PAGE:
Discovering Colombia through chocolate and new Jet Album


If you were a child growing up in Colombia in the last sixty years you probably own a series of Jet Albums, created by the national chocolate company Compañía Nacional de Chocolates. The illustrated stickers that wrap the small chocolate bar have traditionally illustrated one theme, such as the collector’s edition of the country’s plant and animal wildlife.

While pasting the stickers in the Jet Album is a popular pastime for children, each image is also educational, presenting interesting facts compiled by botanists, biologists, astronomers and historians. So with every bite there’s a chance to learn something new…adults included.

This year, the Compañía Nacional de Chocolates is launching its latest album titled #ColombiaSorprendente (Surprising Colombia), focused on presenting the most representative symbols and regions of the country. The album – available in supermarkets and shops since February 8 – aims to rally Colombians around chocolate while at the same time awakening a sense of pride in the country, especially timely given the coronavirus pandemic. To present Colombia as a country that never ceases to surprise, the chocolate manufacturers put together a team of 100 talented youngsters to co-direct the editorial venue alongside artists, editors and entrepreneurs.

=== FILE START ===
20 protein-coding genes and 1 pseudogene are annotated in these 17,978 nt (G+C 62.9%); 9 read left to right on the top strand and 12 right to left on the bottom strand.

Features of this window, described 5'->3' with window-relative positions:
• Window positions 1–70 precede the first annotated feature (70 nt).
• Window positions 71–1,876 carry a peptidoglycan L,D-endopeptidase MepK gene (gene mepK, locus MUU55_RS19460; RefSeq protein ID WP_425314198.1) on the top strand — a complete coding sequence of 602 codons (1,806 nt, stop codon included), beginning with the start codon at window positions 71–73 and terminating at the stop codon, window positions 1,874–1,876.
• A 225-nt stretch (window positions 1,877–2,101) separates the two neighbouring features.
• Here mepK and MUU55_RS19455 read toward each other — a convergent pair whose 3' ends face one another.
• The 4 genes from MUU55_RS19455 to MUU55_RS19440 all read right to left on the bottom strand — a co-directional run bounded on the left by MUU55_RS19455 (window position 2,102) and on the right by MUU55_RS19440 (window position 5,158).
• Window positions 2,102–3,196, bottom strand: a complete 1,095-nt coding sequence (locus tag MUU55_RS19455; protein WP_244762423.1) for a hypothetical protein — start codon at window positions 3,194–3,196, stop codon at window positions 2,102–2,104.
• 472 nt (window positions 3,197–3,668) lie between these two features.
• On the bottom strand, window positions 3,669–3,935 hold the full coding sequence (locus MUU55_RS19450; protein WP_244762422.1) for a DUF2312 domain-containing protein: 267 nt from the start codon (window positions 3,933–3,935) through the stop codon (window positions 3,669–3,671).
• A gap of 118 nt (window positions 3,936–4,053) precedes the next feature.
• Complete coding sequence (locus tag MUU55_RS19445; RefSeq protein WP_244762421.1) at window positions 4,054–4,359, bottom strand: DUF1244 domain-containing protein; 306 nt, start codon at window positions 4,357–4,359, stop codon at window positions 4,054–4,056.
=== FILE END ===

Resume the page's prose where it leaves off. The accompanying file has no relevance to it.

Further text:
This “project by Colombians for Colombians,” is also rooted in sustainable cacao farming, as for the first time the proceeds from the sale of the album will go to support some 20,000 families linked to rural development programs of the Granja Yariguíes in Santander. The farm cultivates native species to preserve endangered habitats and forests. The edition was also printed on 100% reforested paper and packaged in a protective bag made from compostable cornstarch.

While taste buds get the first sensory experience of eating a chocolatine Jet, the stickers were selected with great attention to visuals, showing Colombia’s cultural diversity through music, gastronomy, its natural resources and emblematic sites. According to Diana González of the Compañía Nacional de Chocolates, “when we developed this project we realized the enormous affection that Colombians have for Jet albums. This is why we engaged both the public and privates sectors to help elaborate the final product, as well as representatives from the business community, artists, youngsters and leading researchers.”

Among the corporate allies of the project are ProColombia, Parques Nacionales, Grupo Sura, Artesanías de Colombia, USAID, Parque Explora, Ministry of Culture,Colombian Institute of Anthropology and History, Museum of Antioquia and ARC Gloria. Sixty of the country’s most recognized photographers also contributed by selecting their best images. “Only what is loved can be protected,” believes Colombia’s Vice-Minister of Tourism Julián Guerrero, adding that the album “will also inspire us to travel the country, and get to know each and every one of its corners. Travel that is responsible and sustainable.” Advice especially important to youngsters who during extended lockdowns could only dream of seeing their country, and of course, chocolate.


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